When pushed he failed to provide any documents. Today he makes his money from seminars and talkshows, cashing in on his fame as a philanthropist.
Media travelled to interview him, photograph and film him at the wooden hut he supposedly lives in on an alpine meadow – but whent reporters visited the property they found no sign of him. They said that the hut was not usable in the winter and had clearly not been lived in over winter. They also found evidence that the property had occasionally been rented out in the summer when he was supposed to have been living there as well.
Also under Austrian law – all residents in the country have to regiser their address. But he is not registered anywhere in the country – and in fact his last recorded contact address was a post box at the Vienna Millennium Tower, a 202 metre high tower block in the centre of the Austrian capital.
Asked how true his statement had been of investing everything he owned in micro-credits in Third World countries he refused to put an amount down on the table. He said: “I don’t want to state a sum. I will simply refer you to my original statement that I have given everything that I have.”
But this could be nothing.
His association MyMicroCredit (MMC) still exists, but no proof that any money from the house has gone there.
His online Internet platform has been in existence for two years (www.mymicrocredit.org) and has been gathering investment from private “social investors” offering interest-free miniature loans. Many private investors have also invested large sums of money with no strings attached including the publishing house that had printed his book.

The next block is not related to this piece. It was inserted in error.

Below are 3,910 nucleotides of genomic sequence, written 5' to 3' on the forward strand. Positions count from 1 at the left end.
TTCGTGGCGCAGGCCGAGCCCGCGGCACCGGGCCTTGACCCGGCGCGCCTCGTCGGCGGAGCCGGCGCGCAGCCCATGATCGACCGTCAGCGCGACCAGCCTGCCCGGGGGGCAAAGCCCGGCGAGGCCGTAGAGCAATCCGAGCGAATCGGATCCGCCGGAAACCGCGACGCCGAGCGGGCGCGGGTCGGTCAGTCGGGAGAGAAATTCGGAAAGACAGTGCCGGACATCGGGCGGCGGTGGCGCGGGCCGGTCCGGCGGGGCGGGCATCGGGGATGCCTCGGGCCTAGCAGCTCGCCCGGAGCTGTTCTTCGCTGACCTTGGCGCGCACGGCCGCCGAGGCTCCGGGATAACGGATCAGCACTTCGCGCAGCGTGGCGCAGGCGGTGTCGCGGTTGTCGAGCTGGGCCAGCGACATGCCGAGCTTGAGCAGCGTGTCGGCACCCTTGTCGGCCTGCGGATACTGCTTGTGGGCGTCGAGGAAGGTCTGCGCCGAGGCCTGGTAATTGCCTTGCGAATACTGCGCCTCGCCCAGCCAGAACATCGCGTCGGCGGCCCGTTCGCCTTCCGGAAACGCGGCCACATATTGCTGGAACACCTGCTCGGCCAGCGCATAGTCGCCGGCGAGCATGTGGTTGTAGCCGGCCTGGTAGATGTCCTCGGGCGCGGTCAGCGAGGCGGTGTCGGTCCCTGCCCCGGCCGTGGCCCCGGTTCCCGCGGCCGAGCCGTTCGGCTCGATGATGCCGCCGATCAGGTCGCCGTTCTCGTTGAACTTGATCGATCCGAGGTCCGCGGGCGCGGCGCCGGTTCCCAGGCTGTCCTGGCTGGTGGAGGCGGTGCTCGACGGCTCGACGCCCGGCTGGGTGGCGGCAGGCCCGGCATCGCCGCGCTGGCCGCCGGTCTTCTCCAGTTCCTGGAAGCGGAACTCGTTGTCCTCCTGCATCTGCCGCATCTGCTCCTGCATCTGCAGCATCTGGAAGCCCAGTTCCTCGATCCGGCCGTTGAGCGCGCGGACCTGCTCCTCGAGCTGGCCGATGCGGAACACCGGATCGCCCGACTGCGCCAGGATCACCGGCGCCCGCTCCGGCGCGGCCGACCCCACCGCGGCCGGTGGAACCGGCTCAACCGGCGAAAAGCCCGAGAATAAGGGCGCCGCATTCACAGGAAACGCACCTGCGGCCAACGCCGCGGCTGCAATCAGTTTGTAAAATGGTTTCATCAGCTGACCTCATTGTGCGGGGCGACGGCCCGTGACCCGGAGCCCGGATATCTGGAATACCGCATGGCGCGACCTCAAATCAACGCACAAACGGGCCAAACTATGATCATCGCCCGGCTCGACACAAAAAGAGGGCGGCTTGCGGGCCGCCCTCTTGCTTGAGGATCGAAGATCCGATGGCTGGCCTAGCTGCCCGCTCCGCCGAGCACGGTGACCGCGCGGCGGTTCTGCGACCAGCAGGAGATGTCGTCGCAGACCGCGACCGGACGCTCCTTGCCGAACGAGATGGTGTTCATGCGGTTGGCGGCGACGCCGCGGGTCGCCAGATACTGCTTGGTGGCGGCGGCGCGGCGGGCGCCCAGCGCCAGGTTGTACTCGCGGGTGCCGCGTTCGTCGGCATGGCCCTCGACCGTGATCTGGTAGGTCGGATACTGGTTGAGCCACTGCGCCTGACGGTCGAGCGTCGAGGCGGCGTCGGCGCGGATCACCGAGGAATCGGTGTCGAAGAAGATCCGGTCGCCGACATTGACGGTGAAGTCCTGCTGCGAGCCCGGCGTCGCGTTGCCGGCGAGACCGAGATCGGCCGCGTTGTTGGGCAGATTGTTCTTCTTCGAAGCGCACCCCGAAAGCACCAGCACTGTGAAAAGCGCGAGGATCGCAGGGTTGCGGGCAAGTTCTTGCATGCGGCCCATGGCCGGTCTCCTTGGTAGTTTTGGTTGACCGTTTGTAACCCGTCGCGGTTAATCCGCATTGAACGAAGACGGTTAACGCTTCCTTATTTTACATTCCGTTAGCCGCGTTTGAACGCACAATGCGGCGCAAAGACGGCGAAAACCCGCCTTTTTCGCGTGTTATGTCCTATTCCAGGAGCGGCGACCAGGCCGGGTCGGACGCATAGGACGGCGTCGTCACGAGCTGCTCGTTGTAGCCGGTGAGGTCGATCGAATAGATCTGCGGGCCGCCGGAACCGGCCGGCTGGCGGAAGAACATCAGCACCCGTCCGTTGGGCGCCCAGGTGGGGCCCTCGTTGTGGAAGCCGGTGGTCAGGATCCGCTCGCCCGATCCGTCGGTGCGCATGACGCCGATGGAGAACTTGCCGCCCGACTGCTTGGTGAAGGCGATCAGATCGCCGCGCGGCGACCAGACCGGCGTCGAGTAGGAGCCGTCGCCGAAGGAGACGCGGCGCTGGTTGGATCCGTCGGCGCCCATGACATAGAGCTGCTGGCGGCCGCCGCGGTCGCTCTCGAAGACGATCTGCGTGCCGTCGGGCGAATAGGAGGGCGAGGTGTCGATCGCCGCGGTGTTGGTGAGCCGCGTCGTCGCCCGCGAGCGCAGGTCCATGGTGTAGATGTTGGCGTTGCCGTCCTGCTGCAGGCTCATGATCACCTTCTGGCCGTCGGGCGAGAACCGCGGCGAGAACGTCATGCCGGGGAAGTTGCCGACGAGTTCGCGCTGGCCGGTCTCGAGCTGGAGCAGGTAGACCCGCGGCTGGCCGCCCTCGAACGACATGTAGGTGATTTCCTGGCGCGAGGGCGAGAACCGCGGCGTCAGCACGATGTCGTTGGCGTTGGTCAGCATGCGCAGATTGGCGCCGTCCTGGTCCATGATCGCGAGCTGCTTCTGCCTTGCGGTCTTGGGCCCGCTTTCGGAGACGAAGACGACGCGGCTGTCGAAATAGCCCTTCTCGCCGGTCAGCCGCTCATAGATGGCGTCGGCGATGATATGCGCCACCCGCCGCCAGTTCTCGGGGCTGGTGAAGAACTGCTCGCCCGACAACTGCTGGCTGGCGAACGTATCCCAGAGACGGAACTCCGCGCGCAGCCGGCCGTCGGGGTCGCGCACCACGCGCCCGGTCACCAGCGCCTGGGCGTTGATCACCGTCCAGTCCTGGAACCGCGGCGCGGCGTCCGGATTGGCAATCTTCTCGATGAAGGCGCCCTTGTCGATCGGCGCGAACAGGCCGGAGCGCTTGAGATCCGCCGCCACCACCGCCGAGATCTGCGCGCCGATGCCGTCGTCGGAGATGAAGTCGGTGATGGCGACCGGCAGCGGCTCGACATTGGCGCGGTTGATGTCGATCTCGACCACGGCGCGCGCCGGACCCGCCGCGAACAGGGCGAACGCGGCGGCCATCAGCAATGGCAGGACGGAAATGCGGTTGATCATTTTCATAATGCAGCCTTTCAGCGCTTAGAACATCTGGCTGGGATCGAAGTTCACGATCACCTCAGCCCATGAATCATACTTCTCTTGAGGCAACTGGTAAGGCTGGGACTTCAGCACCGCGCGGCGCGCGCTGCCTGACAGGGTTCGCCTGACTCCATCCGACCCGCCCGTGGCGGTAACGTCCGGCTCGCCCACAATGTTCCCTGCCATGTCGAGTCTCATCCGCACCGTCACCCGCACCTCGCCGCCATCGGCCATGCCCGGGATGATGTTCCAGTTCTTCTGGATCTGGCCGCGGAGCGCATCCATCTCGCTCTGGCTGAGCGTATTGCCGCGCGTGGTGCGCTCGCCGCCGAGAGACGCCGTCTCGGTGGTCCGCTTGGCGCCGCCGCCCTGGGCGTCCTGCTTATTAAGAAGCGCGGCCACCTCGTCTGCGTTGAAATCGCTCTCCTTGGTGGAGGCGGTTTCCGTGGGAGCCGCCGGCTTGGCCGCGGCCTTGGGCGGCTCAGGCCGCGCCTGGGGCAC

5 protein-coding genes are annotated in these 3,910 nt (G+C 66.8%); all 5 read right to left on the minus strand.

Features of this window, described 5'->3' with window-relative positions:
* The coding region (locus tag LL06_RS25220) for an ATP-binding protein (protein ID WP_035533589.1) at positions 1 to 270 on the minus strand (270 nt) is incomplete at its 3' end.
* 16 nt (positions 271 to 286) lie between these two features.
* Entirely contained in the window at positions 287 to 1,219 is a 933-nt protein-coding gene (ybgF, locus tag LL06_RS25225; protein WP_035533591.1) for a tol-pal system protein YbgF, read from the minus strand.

Accounts have never been filed. But Austrian tax expert Professor Erich Pummer from the University of Innsbruck told the ORF that failing to file accounts was not an offence.
Rabeder said he had never added it all together because he had too little time. But he admitted there were thousands of social investors that had probably invested a few hundred thousand Euros. But the magazine said that the information it had, showed very little of the money from the social investors had gone to the preferred end Third World countries where it had been promised.
MMC Partner in El Salvdaor, the microcredit company “Apoyo Integral” said that they had not seen any money from him for a long time.
They said that they had forwarded 541 applications for loans from people in El Salvador and that of these 423 had appeared on the MMC page as being approved.
But in reality only 278 applications totalling 98,106 Dollars (currently 75,000 Euros) had actually been transferred up until June 2010. After that Rabeder stopped making payments even though he continued to collect money at least until the end of last year for the social projects he was claiming to promote.
The company said it had tried in vain up until April last year to get at least the remaining 46,000 US dollars that had been promised but without any result. He simply had not paid, claiming to have had problems with German civil servants.
He said he needed to change the legal framework of the company in order to get round the legal issues that had been raised but when questioned German officials rejected that there had been any difficulties.
Apoyo said that the payment difficulties have meant that they had cancelled their working relationship with Rabeder in July last year.
A member of the board of Apoyo told Stern: “We had grave doubts about the way he was operating his financial organisation.”